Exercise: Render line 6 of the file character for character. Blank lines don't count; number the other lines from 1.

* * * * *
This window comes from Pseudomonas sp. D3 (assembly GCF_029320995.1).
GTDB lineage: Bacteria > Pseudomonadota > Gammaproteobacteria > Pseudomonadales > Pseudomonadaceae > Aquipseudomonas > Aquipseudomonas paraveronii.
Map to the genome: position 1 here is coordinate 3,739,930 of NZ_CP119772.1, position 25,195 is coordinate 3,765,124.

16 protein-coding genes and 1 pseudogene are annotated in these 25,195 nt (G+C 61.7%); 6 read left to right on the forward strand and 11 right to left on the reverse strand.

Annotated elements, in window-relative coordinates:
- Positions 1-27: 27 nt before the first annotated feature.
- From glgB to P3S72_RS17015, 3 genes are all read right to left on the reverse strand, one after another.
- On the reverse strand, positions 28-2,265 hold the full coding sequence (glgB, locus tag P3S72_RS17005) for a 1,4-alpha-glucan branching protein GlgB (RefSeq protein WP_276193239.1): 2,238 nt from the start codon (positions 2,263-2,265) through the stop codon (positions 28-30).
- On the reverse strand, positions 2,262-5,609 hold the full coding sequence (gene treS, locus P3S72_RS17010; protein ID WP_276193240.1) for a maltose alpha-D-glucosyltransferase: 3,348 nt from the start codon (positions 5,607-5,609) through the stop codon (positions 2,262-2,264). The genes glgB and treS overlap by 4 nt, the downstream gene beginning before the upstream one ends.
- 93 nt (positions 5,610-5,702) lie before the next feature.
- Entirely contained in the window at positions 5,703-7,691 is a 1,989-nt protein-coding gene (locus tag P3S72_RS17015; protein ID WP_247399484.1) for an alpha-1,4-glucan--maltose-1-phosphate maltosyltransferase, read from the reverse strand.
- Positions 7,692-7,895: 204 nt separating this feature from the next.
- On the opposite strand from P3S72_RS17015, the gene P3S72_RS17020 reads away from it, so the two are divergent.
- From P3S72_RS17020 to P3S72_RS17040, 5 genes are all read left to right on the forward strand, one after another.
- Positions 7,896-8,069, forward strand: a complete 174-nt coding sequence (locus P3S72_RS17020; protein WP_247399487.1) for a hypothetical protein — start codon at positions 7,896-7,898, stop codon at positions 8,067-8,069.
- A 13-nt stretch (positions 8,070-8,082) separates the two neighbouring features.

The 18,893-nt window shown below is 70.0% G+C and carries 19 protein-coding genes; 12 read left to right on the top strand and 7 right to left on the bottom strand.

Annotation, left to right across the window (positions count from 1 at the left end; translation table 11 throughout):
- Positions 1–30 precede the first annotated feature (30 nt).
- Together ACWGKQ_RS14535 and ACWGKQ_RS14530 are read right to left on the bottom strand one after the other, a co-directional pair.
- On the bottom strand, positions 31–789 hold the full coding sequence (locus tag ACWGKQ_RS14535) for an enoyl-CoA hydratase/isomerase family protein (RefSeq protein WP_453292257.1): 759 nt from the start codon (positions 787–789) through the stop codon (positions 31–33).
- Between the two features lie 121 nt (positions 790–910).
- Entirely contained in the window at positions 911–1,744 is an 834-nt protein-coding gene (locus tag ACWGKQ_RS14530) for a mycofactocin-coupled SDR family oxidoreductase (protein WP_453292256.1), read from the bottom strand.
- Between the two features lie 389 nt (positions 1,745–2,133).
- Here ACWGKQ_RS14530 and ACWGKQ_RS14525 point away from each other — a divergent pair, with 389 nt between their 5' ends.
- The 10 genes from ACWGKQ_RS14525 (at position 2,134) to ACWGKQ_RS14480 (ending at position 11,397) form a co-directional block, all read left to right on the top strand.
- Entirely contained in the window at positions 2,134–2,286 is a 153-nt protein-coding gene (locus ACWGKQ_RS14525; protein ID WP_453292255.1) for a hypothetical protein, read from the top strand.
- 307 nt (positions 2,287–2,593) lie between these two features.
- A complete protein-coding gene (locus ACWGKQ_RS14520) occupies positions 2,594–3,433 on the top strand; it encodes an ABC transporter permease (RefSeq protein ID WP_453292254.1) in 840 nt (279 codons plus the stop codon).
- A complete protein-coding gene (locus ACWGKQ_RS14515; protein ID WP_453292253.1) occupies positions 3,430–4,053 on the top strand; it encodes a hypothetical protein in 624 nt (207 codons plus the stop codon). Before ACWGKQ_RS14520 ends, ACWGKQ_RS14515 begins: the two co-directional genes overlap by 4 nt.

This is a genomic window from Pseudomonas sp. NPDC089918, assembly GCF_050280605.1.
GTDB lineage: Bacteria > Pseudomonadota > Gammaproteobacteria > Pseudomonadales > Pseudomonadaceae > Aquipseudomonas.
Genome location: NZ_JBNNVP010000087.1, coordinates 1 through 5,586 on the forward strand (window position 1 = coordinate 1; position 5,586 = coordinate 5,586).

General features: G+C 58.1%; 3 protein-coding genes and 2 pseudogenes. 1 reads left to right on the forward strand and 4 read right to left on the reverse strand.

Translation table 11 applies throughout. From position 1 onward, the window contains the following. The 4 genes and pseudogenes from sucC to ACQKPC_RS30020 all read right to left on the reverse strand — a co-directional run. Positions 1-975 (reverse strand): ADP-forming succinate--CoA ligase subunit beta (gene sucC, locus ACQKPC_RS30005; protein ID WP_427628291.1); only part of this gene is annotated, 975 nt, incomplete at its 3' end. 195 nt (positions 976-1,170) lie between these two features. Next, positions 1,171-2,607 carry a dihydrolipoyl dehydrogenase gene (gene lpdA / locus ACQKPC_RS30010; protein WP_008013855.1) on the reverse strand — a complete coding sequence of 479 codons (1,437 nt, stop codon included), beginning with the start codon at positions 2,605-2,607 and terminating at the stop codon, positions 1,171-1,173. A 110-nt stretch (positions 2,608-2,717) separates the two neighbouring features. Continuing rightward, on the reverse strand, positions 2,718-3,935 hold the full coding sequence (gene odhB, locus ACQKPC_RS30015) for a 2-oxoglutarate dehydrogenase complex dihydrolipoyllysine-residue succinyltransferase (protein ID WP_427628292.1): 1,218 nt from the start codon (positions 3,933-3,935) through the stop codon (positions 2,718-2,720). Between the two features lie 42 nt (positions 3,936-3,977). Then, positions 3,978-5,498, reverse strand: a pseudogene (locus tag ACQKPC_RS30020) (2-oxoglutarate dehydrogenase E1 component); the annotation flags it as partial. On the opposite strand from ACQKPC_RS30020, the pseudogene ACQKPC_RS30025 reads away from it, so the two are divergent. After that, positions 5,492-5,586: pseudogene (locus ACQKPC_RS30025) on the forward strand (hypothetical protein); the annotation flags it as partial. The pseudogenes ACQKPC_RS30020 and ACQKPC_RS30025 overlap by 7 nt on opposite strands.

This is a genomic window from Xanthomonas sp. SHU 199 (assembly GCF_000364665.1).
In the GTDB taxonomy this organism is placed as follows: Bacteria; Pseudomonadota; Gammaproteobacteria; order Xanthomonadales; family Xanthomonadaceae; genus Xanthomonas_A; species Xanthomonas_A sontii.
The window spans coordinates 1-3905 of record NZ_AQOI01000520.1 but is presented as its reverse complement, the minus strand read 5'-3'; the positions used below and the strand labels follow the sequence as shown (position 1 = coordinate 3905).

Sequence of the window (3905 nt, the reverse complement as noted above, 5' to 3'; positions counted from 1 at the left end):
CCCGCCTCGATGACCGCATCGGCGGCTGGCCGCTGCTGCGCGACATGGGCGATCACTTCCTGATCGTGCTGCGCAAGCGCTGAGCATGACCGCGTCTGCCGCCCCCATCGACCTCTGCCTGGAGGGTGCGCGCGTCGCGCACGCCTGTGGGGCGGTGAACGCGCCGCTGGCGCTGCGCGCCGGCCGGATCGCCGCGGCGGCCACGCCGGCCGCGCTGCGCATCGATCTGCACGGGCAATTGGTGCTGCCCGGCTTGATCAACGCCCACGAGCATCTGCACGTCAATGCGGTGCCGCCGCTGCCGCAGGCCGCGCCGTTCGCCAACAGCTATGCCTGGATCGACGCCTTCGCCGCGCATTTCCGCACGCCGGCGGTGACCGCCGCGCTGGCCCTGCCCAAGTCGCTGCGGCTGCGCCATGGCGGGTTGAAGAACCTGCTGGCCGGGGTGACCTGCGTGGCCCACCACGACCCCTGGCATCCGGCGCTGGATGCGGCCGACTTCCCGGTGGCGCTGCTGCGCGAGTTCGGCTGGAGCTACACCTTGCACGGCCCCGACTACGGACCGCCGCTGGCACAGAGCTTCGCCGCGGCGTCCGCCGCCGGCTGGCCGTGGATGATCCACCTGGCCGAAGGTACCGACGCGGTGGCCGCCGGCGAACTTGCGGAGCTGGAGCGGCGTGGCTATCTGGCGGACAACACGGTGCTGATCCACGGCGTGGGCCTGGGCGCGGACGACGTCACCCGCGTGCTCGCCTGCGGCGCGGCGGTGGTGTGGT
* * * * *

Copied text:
- Positions 1-27: 27 nt before the first annotated feature.